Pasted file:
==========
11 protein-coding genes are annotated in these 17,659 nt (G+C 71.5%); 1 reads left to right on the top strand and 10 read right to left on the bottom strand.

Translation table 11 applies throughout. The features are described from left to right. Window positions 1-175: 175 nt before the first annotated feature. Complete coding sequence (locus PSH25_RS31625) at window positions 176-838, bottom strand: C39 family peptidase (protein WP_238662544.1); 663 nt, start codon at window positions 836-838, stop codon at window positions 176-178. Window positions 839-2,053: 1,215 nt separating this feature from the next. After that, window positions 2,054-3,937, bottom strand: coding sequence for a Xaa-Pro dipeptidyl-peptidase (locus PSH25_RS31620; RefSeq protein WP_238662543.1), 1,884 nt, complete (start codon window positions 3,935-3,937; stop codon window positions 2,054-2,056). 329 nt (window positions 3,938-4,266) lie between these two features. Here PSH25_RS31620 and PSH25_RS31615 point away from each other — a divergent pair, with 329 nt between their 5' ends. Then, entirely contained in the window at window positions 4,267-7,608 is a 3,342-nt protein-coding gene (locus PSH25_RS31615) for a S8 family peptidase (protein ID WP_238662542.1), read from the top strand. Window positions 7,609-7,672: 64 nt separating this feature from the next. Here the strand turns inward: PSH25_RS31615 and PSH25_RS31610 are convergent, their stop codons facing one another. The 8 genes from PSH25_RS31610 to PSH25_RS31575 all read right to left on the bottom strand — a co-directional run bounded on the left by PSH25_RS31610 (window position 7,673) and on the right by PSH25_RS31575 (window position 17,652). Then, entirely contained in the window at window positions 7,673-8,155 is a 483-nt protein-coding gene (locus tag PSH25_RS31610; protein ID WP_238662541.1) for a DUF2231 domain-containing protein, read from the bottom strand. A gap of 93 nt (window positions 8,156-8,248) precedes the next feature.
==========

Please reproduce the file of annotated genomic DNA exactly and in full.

11 protein-coding genes are annotated in these 17,659 nt (G+C 71.5%); 1 reads left to right on the top strand and 10 read right to left on the bottom strand.

Translation table 11 applies throughout. The features are described from left to right. Window positions 1-175: 175 nt before the first annotated feature. Complete coding sequence (locus PSH25_RS31625) at window positions 176-838, bottom strand: C39 family peptidase (protein WP_238662544.1); 663 nt, start codon at window positions 836-838, stop codon at window positions 176-178. Window positions 839-2,053: 1,215 nt separating this feature from the next. After that, window positions 2,054-3,937, bottom strand: coding sequence for a Xaa-Pro dipeptidyl-peptidase (locus PSH25_RS31620; RefSeq protein WP_238662543.1), 1,884 nt, complete (start codon window positions 3,935-3,937; stop codon window positions 2,054-2,056). 329 nt (window positions 3,938-4,266) lie between these two features. Here PSH25_RS31620 and PSH25_RS31615 point away from each other — a divergent pair, with 329 nt between their 5' ends. Then, entirely contained in the window at window positions 4,267-7,608 is a 3,342-nt protein-coding gene (locus PSH25_RS31615) for a S8 family peptidase (protein ID WP_238662542.1), read from the top strand. Window positions 7,609-7,672: 64 nt separating this feature from the next. Here the strand turns inward: PSH25_RS31615 and PSH25_RS31610 are convergent, their stop codons facing one another. The 8 genes from PSH25_RS31610 to PSH25_RS31575 all read right to left on the bottom strand — a co-directional run bounded on the left by PSH25_RS31610 (window position 7,673) and on the right by PSH25_RS31575 (window position 17,652). Then, entirely contained in the window at window positions 7,673-8,155 is a 483-nt protein-coding gene (locus tag PSH25_RS31610; protein ID WP_238662541.1) for a DUF2231 domain-containing protein, read from the bottom strand. A gap of 93 nt (window positions 8,156-8,248) precedes the next feature.